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15-inch MacBook Pro refresh could have Intel's new six-core i9 processor

Intel on Tuesday unveiled its latest laptop processors based on the Coffee Lake platform, most notably bringing its high-performance Core i9 line to laptops for the first time in the same thermal profile that the existing 15-inch MacBook Pro design can accommodate —but the new chips still don't support LPDDR4 RAM.




The Core i9-8950HK is a six-core chip with a base clock speed of 2.9 gigahertz, and Turbo Boost speeds up to 4.8 gigahertz on a single core, Intel said. It nevertheless has the same 45-watt thermal design power as the quad-core, 2.8-gigahertz Core i7 in the entry-level 15-inch MacBook Pro.

While likely vastly more powerful and expensive than the average person needs, Apple could theoretically adopt the chip as a customization option for Pro buyers who run extremely demanding apps such as Final Cut Pro X. In December Apple updated the video editing suite with 8K video support, and the extension of 360-degree VR video to Motion and Compressor.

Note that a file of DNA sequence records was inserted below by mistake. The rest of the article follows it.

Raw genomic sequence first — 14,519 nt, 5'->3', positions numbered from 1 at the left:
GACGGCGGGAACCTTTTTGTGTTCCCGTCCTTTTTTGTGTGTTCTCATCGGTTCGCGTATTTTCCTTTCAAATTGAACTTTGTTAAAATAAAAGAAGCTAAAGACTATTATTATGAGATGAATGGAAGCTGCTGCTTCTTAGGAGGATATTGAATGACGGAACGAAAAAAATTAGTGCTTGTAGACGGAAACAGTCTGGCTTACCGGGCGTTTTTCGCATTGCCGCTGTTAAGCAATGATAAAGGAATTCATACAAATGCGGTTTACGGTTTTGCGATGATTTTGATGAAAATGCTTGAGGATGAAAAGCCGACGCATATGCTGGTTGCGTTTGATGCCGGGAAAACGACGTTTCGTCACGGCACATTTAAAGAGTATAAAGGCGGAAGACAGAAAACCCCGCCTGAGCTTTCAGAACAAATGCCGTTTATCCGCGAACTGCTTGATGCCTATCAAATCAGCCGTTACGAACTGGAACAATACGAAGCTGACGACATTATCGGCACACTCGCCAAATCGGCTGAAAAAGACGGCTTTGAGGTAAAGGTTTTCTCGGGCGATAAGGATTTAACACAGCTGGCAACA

Those buyers could also take advantage of macOS 10.13.4's external GPU support to provide performance closer to the level of an iMac Pro with the flexibility afforded by a laptop.

Intel has also refreshed its mobile Core i3, Core i5, and i7 lines, including two six-core i7 chips clocked at 2.2 and 2.6 gigahertz, and a quad-core one rated at 2.7. The new i5 chips are quad-core models coming in at 2.3 and 2.5 gigahertz, though there are actually two processors at the 2.3-gigahertz level: one with a 3.8-gigahertz Turbo Boost, a 6-megabyte Smart Cache, and 28-watt TDP, and a second with a 4-gigahertz boost, an 8-megabyte cache, and 45-watt TDP. The current 13-inch MacBook Pro has a 28-watt TDP.







The processors do not support LPDDR4 memory, sticking with the same LPDDR3 as found in the 2016 and 2017 MacBook Pro limiting RAM to 16GB. As a result, should Apple choose to bring 32GB of RAM to any new MacBook Pro, it would have to use DDR4 RAM, and implement a controller for it with both having large impacts on battery life.

Rumors have yet to gather steam for this year's MacBook Pro updates. Apple is reportedly planning to switch to its own custom Mac processors as soon as 2020, though, which for some people could make 2018 models the last they get before Apple transitions away from Intel.